Although referred to explicitly in the Rabbi’s utterance, the notion of LAW is avoided in the justification, since it does not allow for explaining how the use of the governmental support could be viewed as legal. The two dissociated notions spirit of the law and letter of the law are mentioned and in some way opposed: in a somewhat naïve way – which he might wish for as transparent – the speaker mentions not going into details about the fellows obeying or not obeying the letter of the law, but states that the money obtained from the government was employed for study, which was in the spirit of the law, the adverb always being used to strategically emphasize the truthfulness of the assertion. This is also the case of the couple langue and parole, where two new notions have been dissociated from a unitary notion, LANGUAGE.

3.1.3. Quantum Physics
In a similar way, the notion of QUANTUM PHYSICS was dissociated from PHYSICS, after which a need was felt for renaming the ‘initial’ science of physics, and a new term has been created, Newtonian physics. This situation could be schematized as follows:
Chapter 50 Gata Scheme 1

N0 stands for the old notion not necessarily re-configured or re-defined, such as in the couple development / sustainable development, while N0’ corresponds T I of a double dissociation, being invertible with N as T II, depending on what member of the couple is valued in the argumentation, such as in Newtonian physics / quantum physics.

According to Goodwin (1991, pp. 150-151), an assertion such as This calculation is correct can be supported by establishing a point of reference, a principle whose application may show the assertion as true in quantum physics and false in Newtonian physics: thus, “in the presence of quantum physics, Newtonian physics only appears to be a solid ground for holding the initial claim.” (Goodwin 1991, p. 150) On the contrary, the opponent may give Newtonian physics the status of T II, since the speaker may be interested in its economical character as opposed to the completeness of quantum physics. Or else, this can happen in other discursive circumstances, in a different setting and when a different matter is under discussion.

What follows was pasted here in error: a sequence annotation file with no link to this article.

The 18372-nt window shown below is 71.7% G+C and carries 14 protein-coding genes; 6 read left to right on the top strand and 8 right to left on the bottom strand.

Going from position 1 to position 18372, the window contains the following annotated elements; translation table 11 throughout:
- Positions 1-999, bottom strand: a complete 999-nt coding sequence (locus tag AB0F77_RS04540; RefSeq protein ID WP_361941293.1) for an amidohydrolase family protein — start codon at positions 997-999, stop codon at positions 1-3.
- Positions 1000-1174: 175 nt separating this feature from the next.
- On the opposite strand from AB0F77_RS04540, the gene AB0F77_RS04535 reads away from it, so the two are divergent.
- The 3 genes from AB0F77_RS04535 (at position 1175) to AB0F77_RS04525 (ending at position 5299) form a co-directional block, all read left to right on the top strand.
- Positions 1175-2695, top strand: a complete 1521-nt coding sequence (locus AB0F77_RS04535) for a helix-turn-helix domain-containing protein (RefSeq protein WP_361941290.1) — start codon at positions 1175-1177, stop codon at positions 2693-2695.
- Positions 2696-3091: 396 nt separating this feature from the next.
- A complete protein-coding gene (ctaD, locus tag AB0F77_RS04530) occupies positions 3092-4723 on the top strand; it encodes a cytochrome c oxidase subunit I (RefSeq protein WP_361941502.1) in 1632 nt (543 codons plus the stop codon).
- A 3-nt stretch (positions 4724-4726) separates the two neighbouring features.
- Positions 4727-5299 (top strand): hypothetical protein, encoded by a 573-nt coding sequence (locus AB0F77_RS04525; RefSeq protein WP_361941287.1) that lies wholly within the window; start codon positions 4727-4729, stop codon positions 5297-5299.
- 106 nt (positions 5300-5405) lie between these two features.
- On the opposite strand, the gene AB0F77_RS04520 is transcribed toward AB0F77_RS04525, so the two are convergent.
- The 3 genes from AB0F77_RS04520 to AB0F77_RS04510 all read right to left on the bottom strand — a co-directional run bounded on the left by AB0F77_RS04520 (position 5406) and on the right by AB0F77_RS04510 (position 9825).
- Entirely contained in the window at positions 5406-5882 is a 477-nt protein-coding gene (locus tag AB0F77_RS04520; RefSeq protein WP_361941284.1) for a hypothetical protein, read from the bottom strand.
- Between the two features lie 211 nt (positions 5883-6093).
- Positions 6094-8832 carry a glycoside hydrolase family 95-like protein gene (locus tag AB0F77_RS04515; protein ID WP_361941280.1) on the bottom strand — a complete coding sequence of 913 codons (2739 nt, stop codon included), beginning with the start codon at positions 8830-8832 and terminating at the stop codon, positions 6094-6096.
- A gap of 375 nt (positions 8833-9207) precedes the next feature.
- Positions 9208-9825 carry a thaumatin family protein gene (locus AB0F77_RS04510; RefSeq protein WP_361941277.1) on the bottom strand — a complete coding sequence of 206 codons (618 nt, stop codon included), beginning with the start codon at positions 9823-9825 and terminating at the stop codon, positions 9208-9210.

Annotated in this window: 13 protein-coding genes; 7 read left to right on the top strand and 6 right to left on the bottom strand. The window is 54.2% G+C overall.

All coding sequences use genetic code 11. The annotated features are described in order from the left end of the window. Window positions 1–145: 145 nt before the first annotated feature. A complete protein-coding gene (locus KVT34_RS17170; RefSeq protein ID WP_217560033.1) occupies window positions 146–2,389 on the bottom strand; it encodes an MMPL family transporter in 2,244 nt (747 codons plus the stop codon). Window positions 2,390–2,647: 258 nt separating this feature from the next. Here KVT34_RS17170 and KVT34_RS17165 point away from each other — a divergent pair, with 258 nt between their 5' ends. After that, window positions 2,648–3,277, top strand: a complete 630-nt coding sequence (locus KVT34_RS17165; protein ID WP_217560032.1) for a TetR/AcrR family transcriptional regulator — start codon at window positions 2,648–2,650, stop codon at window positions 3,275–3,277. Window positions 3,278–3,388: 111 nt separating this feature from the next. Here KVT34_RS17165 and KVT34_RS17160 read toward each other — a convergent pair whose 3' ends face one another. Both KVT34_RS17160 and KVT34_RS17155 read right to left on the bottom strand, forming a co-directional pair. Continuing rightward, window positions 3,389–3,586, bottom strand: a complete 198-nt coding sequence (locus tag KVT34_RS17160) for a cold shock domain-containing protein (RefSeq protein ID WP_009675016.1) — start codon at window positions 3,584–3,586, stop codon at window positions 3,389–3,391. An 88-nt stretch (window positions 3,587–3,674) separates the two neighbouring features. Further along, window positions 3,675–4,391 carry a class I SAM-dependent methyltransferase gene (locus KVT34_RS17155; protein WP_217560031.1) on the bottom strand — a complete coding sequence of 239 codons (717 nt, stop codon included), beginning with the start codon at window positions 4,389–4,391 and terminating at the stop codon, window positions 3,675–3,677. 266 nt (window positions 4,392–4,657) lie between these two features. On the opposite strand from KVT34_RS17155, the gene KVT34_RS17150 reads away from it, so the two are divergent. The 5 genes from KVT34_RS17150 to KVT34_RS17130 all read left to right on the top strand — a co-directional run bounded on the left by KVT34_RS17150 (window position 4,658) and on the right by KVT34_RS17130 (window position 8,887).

The result of dissociation can be used outside the particular field of science, as in the following excerpt:
(5) Action learning acknowledges what scientists proved nearly a hundred years ago, namely that Newtonian physics does not and cannot explain reality. Action learning recognizes that the old way of thinking and solving problems does not work, especially in today’s rapidly changing environment. Action learning therefore utilizes quantum physics, chaos theory, and systems thinking. (Marquardt, 2004: 93)[xi] (my italics)